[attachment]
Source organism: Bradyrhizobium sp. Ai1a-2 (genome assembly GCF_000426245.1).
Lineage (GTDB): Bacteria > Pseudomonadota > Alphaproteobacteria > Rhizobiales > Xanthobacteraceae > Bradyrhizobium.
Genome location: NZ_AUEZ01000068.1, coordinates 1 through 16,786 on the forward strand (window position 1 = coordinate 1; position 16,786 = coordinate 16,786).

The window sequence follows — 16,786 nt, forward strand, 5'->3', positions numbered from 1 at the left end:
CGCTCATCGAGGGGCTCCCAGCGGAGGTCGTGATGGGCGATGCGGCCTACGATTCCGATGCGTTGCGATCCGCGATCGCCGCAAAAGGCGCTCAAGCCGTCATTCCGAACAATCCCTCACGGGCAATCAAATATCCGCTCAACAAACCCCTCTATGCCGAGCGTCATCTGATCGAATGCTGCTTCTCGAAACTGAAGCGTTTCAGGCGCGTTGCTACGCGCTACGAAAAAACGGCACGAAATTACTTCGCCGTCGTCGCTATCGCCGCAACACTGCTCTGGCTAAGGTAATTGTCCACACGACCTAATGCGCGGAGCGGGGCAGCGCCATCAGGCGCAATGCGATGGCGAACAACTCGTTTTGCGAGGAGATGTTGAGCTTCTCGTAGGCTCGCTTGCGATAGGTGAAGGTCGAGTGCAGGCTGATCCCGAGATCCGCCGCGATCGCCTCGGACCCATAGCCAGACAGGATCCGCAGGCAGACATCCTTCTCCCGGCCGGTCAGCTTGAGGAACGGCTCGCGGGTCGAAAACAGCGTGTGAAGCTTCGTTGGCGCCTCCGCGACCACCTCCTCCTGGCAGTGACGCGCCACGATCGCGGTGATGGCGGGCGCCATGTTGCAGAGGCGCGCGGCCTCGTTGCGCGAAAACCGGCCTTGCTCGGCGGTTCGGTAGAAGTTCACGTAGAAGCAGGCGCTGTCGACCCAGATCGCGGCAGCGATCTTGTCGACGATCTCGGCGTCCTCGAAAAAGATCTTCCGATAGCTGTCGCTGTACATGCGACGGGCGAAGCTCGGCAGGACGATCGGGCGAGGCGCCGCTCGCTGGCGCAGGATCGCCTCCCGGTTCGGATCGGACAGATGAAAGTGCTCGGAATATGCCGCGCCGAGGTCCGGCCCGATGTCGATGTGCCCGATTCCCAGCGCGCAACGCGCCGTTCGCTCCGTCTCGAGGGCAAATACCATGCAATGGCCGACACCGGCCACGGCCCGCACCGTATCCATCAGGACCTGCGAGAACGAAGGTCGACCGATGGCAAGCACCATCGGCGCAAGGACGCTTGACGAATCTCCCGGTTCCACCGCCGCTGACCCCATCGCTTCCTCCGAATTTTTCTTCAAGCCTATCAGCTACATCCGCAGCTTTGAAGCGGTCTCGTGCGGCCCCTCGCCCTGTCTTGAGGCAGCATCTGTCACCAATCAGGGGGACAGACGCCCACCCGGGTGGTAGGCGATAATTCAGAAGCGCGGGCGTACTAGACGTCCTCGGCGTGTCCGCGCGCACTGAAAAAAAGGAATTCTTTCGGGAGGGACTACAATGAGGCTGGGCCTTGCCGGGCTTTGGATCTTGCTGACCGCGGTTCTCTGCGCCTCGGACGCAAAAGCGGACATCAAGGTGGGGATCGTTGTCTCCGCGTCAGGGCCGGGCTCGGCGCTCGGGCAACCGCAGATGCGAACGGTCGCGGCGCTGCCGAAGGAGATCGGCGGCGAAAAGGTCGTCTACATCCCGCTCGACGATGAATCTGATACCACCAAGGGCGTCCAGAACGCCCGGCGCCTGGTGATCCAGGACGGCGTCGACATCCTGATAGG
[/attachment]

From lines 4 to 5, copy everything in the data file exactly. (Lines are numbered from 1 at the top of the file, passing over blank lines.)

The window sequence follows — 16,786 nt, forward strand, 5'->3', positions numbered from 1 at the left end:
CGCTCATCGAGGGGCTCCCAGCGGAGGTCGTGATGGGCGATGCGGCCTACGATTCCGATGCGTTGCGATCCGCGATCGCCGCAAAAGGCGCTCAAGCCGTCATTCCGAACAATCCCTCACGGGCAATCAAATATCCGCTCAACAAACCCCTCTATGCCGAGCGTCATCTGATCGAATGCTGCTTCTCGAAACTGAAGCGTTTCAGGCGCGTTGCTACGCGCTACGAAAAAACGGCACGAAATTACTTCGCCGTCGTCGCTATCGCCGCAACACTGCTCTGGCTAAGGTAATTGTCCACACGACCTAATGCGCGGAGCGGGGCAGCGCCATCAGGCGCAATGCGATGGCGAACAACTCGTTTTGCGAGGAGATGTTGAGCTTCTCGTAGGCTCGCTTGCGATAGGTGAAGGTCGAGTGCAGGCTGATCCCGAGATCCGCCGCGATCGCCTCGGACCCATAGCCAGACAGGATCCGCAGGCAGACATCCTTCTCCCGGCCGGTCAGCTTGAGGAACGGCTCGCGGGTCGAAAACAGCGTGTGAAGCTTCGTTGGCGCCTCCGCGACCACCTCCTCCTGGCAGTGACGCGCCACGATCGCGGTGATGGCGGGCGCCATGTTGCAGAGGCGCGCGGCCTCGTTGCGCGAAAACCGGCCTTGCTCGGCGGTTCGGTAGAAGTTCACGTAGAAGCAGGCGCTGTCGACCCAGATCGCGGCAGCGATCTTGTCGACGATCTCGGCGTCCTCGAAAAAGATCTTCCGATAGCTGTCGCTGTACATGCGACGGGCGAAGCTCGGCAGGACGATCGGGCGAGGCGCCGCTCGCTGGCGCAGGATCGCCTCCCGGTTCGGATCGGACAGATGAAAGTGCTCGGAATATGCCGCGCCGAGGTCCGGCCCGATGTCGATGTGCCCGATTCCCAGCGCGCAACGCGCCGTTCGCTCCGTCTCGAGGGCAAATACCATGCAATGGCCGACACCGGCCACGGCCCGCACCGTATCCATCAGGACCTGCGAGAACGAAGGTCGACCGATGGCAAGCACCATCGGCGCAAGGACGCTTGACGAATCTCCCGGTTCCACCGCCGCTGACCCCATCGCTTCCTCCGAATTTTTCTTCAAGCCTATCAGCTACATCCGCAGCTTTGAAGCGGTCTCGTGCGGCCCCTCGCCCTGTCTTGAGGCAGCATCTGTCACCAATCAGGGGGACAGACGCCCACCCGGGTGGTAGGCGATAATTCAGAAGCGCGGGCGTACTAGACGTCCTCGGCGTGTCCGCGCGCACTGAAAAAAAGGAATTCTTTCGGGAGGGACTACAATGAGGCTGGGCCTTGCCGGGCTTTGGATCTTGCTGACCGCGGTTCTCTGCGCCTCGGACGCAAAAGCGGACATCAAGGTGGGGATCGTTGTCTCCGCGTCAGGGCCGGGCTCGGCGCTCGGGCAACCGCAGATGCGAACGGTCGCGGCGCTGCCGAAGGAGATCGGCGGCGAAAAGGTCGTCTACATCCCGCTCGACGATGAATCTGATACCACCAAGGGCGTCCAGAACGCCCGGCGCCTGGTGATCCAGGACGGCGTCGACATCCTGATAGG